State ex rel. Horton v. Dickinson

Decision Date19 February 1902
Citation63 Neb. 869,89 N.W. 431
CourtNebraska Supreme Court
Syllabus by the Court.

1. If the district court mistakes or misconstrues the mandate of this court, its obedience may be enforced by mandamus, which is an appropriate remedy to make the mandate effective. State v. Omaha Nat. Bank, 82 N. W. 850, 60 Neb. 232;State v. Norris (Neb.) 85 N. W. 435.

2. A cause was remanded, with directions to proceed in a certain way. The trial court to which the mandate was directed, on the application of one of the parties in an independent action, issued a restraining order, enjoining the other party from proceeding further in the original cause in pursuance of the mandate until he had established his right to the subject-matter of litigation. Held, on an application for a writ of mandamus to the trial court, that the restraining order thus issued was, in legal contemplation, a disobedience of the mandate, and should be vacated, and the parties permitted to proceed in the main action according to the provisions of the mandate filed therein.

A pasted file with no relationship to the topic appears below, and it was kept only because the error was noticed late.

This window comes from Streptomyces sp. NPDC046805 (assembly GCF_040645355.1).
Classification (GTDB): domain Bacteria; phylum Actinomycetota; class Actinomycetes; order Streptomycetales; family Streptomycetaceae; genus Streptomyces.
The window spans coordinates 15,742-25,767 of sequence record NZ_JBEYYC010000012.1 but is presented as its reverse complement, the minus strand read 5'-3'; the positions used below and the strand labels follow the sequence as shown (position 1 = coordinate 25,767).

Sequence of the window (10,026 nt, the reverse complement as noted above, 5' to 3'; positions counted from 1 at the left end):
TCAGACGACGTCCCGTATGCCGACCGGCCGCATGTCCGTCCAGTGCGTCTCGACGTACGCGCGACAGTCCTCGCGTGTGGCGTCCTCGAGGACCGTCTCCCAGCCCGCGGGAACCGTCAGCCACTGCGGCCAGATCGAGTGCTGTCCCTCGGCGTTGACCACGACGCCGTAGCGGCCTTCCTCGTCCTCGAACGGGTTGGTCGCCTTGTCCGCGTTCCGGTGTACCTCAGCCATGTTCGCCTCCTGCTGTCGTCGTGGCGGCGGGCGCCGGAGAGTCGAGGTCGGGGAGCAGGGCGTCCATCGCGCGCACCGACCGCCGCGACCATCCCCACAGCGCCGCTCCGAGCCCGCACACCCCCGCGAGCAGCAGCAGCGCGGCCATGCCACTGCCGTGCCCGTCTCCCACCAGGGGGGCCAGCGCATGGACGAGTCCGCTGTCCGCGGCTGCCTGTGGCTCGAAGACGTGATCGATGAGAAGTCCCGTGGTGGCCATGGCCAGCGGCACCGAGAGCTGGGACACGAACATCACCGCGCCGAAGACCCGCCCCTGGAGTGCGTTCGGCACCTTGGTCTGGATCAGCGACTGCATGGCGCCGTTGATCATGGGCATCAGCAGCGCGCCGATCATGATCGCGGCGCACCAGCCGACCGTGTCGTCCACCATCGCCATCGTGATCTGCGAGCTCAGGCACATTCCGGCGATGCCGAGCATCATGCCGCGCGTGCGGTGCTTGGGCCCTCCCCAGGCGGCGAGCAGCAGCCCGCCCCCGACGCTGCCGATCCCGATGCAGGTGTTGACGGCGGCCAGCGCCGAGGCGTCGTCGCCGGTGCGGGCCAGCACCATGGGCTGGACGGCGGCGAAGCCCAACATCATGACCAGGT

3. The district courts are courts of general legal and equitable jurisdiction, no forms of action are recognized, and the court has power to administer either legal or equitable relief, according as the pleadings warrant and the proof requires. Kirkwood v. Bank, 58 N. W. 1016, 40 Neb. 484, 24 L. R. A. 444, 42 Am. St. Rep. 683.

Application by the state, on the relation of Richard S. Horton, trustee, for a writ of mandamus to Charles T. Dickinson, judge. Writ granted.

Sullivan, C. J., dissenting.

Hamilton & Maxwell and R. S. Horton, for relator.

Smyth & Smith, for respondent.